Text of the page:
At Visioncall, we believe in better overall eye health to help our patients see better and live better. 

Good eyesight and good eye health are two separate entities, both equally important to a better lifestyle. 

Visioncall empowers care home partners and patients to take care of both eyesight and eye health, with our expert guidance and treatment available to whoever needs it, whenever it’s required.

Eye health conditions can strike at any time, and one common condition is blepharitis. But what is this condition, and how is it treated?

The facts

Blepharitis is a mild bacterial infection of the eyelids, which causes inflammation and swelling.

It may be associated with some common skin conditions, such as dandruff, extremely dry or excessively oily skin.

Blepharitis is a common condition that can affect anyone of any age, but it’s most commonly found in those aged over 50. 

Blepharitis is usually a chronic condition, which means that most sufferers will experience repeated episodes, followed by periods with no symptoms at all.

It’s not a contagious condition; you can’t catch blepharitis from someone who is experiencing symptoms.

Blepharitis isn’t usually a serious condition, but it can be uncomfortable for patients and may make it difficult to wear contact lenses while symptoms are present.

What is it like?

Blepharitis is relatively easy to spot, with the most common symptoms including:

  • The rims of the eyelids become red
  • Whitish scales sticking to the roots of the eyelashes
  • Burning, sore or itchy eyes and eyelids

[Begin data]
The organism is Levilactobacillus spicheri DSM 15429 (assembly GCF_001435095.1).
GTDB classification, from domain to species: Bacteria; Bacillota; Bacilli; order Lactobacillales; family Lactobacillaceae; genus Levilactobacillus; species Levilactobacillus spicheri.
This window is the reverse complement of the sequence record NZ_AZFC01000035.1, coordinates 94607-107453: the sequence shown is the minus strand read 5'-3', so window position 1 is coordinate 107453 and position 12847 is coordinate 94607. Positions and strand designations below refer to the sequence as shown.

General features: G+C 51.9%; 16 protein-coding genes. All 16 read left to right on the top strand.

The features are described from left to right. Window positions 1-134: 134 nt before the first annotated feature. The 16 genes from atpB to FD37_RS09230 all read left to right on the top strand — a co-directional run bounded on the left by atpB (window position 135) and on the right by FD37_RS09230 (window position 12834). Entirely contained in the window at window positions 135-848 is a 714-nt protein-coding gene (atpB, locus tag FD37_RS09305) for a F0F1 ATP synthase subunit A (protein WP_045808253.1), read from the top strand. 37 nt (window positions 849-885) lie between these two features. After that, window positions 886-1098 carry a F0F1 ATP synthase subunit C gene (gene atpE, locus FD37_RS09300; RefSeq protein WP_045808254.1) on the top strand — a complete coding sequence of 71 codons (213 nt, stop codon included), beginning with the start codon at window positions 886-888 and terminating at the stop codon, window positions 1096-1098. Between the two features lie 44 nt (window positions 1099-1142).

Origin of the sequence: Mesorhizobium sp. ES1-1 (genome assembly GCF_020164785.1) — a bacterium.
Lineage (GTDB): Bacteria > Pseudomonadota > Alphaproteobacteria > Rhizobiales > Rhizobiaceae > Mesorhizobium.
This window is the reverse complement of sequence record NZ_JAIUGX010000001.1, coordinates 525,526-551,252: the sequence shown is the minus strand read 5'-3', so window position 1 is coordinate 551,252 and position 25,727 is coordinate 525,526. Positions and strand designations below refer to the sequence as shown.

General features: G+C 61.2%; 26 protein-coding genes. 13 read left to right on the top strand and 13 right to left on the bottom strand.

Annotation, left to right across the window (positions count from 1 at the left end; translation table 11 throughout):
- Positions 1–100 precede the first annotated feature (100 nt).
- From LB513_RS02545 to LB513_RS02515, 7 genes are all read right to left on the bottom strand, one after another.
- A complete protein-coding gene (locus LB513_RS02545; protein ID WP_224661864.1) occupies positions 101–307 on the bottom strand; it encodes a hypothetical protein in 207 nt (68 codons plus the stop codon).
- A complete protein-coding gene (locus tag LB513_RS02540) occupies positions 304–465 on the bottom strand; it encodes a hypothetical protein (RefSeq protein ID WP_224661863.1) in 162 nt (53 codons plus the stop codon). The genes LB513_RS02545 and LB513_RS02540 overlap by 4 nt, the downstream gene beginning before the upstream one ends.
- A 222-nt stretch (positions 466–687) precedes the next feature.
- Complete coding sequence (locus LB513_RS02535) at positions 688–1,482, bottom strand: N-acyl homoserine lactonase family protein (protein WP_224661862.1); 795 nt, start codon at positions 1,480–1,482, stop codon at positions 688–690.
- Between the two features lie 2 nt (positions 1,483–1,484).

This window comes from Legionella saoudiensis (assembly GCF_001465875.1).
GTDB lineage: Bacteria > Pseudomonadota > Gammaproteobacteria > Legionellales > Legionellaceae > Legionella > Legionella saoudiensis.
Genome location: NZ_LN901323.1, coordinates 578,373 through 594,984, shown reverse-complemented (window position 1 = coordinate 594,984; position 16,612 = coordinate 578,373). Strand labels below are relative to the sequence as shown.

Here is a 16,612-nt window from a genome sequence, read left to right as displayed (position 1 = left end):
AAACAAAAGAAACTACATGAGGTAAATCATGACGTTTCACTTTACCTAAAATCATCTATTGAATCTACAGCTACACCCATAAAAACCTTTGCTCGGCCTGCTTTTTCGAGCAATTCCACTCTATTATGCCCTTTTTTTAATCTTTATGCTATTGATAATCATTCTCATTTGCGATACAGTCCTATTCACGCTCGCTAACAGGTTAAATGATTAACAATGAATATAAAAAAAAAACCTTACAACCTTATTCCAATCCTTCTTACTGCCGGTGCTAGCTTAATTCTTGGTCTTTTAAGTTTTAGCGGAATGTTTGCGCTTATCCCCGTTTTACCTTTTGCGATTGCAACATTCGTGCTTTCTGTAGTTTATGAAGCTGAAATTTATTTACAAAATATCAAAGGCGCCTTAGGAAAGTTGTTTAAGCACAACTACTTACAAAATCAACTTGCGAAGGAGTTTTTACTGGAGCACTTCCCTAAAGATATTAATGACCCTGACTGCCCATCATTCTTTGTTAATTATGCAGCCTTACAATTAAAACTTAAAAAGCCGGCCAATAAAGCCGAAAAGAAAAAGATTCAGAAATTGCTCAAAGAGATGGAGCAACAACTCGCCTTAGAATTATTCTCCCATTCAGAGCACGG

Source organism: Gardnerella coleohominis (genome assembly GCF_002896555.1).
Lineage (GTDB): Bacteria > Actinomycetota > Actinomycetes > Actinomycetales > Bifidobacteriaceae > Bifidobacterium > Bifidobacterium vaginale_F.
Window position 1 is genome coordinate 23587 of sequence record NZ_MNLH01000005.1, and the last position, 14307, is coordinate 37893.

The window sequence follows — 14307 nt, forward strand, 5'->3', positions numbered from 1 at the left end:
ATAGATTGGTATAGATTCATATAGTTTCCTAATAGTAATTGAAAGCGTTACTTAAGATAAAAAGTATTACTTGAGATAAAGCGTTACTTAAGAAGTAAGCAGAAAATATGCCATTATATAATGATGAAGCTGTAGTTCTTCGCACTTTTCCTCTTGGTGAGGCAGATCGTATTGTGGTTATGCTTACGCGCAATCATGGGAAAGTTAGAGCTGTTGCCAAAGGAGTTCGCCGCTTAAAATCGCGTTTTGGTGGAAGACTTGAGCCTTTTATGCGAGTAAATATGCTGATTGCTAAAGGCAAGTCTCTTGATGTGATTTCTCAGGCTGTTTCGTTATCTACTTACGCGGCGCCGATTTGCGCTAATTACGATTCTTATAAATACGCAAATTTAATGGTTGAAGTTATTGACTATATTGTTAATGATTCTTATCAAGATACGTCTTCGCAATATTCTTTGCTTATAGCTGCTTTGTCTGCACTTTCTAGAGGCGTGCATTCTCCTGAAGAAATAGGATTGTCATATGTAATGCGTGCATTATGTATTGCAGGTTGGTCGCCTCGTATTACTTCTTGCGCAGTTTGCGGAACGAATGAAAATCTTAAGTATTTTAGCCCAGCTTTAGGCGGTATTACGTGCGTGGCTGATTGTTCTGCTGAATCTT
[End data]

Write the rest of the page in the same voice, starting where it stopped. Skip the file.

• Although uncommon, blepharitis can also cause cysts in the eyelids

How can it be treated?

Blepharitis is a chronic condition that requires repeated, long-term treatment. 

You may not see improvements for several weeks, but you must treat the condition appropriately, or symptoms will persist.

Recommended treatment for blepharitis is in three stages. Treatment is required twice daily in the first instance, then reduced gradually over weeks.

Step one: Soak a flannel in a water solution with either baby shampoo or anti-dandruff shampoo – this shouldn’t be too hot, just warm to the touch. 

The flannel should be held against the eyelids gently for a few minutes to help the oils in the eyelid glands to flow freely again.

Step two: Dip a cotton bud into the warm shampoo solution, and gently wipe this along the strip between the eyelashes and the white of the eye, on both the upper and lower eyelids. 

This will remove dead bacteria and help dislodge any scales from the rims of the eyelid and eyelashes.

Step three: Finally, a brolene ointment should be applied to the eyelashes, smearing this gently across them to coat them fully. 

A small drop should also be applied to the eye to help kill off any remaining bacteria. Brolene is purchasable at a pharmacy without a prescription, but you can speak to your pharmacist, GP or optometrist for more advice.

If the condition does not appear to be improving following the recommended treatment, you should consult an optometrist or a GP.

If you are concerned about changes in your vision and eye health or a resident or relative, please don’t hesitate to contact Visioncall for guidance.

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